The small pond you call Hermit’s is an Artesian well that must have been made when the place was farmed as a water source. Long ago I met an old timer who hiked down with a couple of water jugs to fill them up, he was the one who showed me the well, it against the west side of the pond, it use to be accessible but was very over grown last time I was there a decade or so ago. Before 78 came thru the water was first rate. the fellow told me he had been going there since the 1930’s, and that Glenside road was gravel until the late 50’s.

    What I’d like to to take note of is the terrible condition of the reservation, it was once a really wonderful wildlife refuge, but the deer population has destroyed it. The East slopes above the pond were once filled with blackberry and blueberry thickets, and the ravine road was lined with honeysuckle 8 feet tall, Red Tail hawks and Great Horned Owls nested there along with menagerie of songbirds that lived on the variety of vegetation. Red foxes lived there also.

    In the mid 80’s along with 78 being completed the deer and other species seem to have made an adjustment to living next to people. the first thing I noticed was when I was weedwacking a commercial property I kept hitting infant bunnies (No injuries), later that year two deer ran thru my back yard, I live 5 miles away from the res. and it was the middle of summer so it wasn’t a starvation issue, they just don’t give a f*ck anymore. last time I was in the ‘Chungs the bushes were gone, the woods were silent and the browse line was visible throughout the park. All because the Yuppies moving in didn’t want to hurt Bambi, for the sake of one specie that has now become a disease vector (Lyme disease) more than 50 others were eliminated. It’s a shame, we need to run a wolf pack thru there, and if some poodles or baby Yuppies get run down, o’well…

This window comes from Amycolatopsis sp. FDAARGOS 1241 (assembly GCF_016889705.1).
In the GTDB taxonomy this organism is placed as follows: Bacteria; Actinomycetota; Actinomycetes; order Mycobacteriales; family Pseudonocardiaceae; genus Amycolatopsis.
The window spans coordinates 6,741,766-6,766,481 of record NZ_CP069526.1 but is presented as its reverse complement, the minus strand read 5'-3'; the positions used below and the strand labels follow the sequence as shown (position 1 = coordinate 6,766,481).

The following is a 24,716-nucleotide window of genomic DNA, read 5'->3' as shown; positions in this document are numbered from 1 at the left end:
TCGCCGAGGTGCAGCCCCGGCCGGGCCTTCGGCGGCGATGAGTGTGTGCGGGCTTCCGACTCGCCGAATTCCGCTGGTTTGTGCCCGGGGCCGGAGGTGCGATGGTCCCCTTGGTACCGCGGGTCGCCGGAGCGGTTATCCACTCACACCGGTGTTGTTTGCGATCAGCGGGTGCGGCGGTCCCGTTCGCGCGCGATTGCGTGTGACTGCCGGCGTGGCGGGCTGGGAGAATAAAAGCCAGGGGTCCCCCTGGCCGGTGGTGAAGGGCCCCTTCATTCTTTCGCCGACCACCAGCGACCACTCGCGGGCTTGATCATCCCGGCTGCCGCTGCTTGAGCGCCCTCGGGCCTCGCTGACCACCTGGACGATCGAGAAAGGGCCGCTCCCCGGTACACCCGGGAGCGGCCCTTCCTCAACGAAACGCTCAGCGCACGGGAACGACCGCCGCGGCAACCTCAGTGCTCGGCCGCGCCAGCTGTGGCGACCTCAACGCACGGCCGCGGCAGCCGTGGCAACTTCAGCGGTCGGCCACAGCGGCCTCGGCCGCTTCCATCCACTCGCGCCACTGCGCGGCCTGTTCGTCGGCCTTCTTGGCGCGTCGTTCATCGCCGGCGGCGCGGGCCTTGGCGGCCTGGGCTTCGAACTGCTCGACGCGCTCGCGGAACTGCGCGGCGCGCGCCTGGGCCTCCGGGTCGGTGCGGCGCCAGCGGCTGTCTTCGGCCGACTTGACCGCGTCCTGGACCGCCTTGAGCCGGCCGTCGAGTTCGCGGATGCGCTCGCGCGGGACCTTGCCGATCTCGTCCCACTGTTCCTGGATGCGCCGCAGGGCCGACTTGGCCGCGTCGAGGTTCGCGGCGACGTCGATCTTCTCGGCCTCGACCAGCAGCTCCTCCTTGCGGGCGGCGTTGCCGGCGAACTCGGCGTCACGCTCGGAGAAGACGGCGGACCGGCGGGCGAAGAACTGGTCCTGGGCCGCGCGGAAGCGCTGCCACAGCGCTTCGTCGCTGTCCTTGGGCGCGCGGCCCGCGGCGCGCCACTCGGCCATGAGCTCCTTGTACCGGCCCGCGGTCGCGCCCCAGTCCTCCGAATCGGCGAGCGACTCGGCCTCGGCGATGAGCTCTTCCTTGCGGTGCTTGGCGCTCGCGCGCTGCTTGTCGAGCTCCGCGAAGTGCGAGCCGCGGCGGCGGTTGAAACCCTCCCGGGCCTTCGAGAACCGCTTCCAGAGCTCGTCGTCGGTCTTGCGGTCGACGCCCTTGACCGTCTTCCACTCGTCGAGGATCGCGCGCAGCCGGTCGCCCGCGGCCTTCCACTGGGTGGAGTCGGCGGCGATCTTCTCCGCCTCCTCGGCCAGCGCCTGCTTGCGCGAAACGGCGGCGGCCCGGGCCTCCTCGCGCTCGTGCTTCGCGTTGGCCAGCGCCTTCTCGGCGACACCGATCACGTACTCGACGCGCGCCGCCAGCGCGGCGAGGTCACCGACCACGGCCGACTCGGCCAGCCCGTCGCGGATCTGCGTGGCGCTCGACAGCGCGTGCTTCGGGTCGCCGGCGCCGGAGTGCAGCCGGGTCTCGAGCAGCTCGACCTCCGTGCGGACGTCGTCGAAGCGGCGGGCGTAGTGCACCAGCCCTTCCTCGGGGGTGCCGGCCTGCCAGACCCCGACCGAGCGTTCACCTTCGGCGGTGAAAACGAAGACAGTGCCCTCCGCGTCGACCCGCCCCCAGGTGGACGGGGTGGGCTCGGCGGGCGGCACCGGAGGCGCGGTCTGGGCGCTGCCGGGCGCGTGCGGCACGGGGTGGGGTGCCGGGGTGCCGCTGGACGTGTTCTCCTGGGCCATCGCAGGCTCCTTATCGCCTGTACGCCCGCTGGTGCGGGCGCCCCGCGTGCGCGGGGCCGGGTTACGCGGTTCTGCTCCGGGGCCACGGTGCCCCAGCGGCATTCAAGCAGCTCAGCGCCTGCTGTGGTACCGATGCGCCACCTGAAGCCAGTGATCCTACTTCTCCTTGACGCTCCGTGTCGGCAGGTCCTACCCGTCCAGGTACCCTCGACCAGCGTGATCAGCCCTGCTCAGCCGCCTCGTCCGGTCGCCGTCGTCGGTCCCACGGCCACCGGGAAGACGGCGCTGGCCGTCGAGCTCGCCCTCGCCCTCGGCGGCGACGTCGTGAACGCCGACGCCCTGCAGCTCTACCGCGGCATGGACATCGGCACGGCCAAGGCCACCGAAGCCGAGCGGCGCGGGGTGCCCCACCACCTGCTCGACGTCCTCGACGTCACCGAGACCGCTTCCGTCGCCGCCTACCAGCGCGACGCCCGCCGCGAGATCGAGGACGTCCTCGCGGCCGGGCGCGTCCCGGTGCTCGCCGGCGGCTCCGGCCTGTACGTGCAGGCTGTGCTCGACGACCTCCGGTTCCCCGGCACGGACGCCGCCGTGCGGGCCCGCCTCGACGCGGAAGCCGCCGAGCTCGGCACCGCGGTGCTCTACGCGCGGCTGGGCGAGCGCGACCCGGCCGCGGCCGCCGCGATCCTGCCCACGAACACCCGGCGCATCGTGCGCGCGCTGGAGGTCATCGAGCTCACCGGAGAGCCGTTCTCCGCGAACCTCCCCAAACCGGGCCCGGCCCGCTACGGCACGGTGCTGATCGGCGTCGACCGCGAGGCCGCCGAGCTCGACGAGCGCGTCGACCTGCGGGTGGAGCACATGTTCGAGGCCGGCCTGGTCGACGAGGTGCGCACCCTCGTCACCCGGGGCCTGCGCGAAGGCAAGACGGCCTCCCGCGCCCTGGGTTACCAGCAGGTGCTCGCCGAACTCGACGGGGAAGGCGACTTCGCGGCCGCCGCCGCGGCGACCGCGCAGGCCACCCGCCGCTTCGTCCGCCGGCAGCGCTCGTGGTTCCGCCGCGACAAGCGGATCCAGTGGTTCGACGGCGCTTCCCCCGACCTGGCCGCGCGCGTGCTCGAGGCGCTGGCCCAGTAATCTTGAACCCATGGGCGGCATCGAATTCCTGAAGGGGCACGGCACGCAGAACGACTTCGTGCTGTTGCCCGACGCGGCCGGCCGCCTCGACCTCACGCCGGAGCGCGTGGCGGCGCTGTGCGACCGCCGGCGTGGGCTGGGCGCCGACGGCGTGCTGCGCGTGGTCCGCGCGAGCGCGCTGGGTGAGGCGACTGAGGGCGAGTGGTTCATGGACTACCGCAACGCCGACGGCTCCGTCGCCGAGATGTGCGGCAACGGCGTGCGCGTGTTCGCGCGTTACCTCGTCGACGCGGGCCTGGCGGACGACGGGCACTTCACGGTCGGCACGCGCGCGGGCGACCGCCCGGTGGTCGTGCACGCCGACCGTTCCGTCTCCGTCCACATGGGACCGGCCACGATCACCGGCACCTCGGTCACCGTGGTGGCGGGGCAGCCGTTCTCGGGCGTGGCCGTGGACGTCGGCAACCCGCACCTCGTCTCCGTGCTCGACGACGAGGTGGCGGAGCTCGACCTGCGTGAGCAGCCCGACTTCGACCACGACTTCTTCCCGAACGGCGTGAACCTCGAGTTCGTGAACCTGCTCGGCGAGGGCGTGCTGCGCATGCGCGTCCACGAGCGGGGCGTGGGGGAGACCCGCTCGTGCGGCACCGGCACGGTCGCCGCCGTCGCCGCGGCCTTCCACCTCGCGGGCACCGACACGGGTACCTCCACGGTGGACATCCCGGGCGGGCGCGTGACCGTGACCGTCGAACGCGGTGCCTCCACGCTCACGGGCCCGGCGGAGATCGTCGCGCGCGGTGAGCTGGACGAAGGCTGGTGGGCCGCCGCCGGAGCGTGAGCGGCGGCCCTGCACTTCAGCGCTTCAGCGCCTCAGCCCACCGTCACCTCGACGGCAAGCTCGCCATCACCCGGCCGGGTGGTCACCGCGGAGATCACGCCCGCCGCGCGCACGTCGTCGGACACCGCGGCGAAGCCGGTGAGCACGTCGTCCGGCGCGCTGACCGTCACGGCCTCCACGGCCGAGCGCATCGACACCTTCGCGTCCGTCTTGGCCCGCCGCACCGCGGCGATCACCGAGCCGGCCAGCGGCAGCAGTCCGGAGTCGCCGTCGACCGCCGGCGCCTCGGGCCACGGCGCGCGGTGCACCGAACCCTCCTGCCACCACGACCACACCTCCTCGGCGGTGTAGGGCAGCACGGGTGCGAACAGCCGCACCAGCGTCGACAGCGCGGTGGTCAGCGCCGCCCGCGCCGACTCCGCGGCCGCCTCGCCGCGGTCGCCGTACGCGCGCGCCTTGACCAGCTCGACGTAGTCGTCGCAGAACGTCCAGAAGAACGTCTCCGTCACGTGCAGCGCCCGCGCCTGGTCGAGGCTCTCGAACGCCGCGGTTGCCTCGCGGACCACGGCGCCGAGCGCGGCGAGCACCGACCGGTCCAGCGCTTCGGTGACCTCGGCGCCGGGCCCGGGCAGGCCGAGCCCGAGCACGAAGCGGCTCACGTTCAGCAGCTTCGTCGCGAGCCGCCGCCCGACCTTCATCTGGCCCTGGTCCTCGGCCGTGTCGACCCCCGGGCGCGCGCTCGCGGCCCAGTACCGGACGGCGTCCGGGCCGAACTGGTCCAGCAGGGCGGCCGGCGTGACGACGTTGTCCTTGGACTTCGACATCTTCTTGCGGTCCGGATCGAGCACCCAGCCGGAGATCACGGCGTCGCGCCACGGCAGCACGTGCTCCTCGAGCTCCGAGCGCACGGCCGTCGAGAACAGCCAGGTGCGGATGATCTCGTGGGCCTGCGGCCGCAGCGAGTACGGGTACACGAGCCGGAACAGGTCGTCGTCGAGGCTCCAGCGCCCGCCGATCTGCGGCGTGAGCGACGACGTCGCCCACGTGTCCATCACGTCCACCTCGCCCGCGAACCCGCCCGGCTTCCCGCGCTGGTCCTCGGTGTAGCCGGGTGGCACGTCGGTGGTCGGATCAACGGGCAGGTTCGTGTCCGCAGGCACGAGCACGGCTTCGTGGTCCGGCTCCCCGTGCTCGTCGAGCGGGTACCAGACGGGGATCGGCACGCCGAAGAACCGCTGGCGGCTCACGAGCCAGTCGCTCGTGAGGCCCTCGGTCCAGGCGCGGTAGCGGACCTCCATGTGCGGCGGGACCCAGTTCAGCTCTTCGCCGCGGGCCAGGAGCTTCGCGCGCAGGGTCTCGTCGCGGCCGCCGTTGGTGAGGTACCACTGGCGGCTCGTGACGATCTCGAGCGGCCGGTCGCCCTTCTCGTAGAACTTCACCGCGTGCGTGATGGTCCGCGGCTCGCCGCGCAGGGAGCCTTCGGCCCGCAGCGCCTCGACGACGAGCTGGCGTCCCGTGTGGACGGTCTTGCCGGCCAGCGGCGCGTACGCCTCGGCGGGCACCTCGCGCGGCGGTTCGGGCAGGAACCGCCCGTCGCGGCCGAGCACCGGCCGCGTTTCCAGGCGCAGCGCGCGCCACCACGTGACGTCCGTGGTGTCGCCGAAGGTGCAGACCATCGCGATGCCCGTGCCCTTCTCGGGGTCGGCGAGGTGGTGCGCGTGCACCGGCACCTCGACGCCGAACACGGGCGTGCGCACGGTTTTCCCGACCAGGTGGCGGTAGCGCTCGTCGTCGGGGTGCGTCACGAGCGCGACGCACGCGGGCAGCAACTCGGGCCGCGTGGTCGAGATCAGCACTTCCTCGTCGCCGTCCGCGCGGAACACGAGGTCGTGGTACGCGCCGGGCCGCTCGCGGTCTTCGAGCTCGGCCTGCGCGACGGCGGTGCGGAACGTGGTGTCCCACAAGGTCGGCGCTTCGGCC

The place is just being left to decay. the deer should be removed and the south western slope controlled burn to remove all tangle-growth.

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  5. The bridge and road that leads to the old Nike base goes right up behind Governer Livingston high school which sits atop the hill. One of my friends who went to the school said that he saw the road used once when an ambulence came to pick someone up (probably like 8 or 9 years ago.) I don’t think it’s used anymore however as it’s gotten really overgrown at the top.

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  6. […] Reservation is home the bunny bridge and also was home to a Nike […]

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  7. Posted by Marti on March 19, 2009 at 11:17 AM

    Love the site. I just found something you wrote about the Watchung Reserve and was looking for directions. Went there a few times before but it was hard to find. Then I found your amazing site!!! How lucky I am! This is incredibly interesting and I cant wait to forward it to all my friends!! Keep up the great work!! Thank you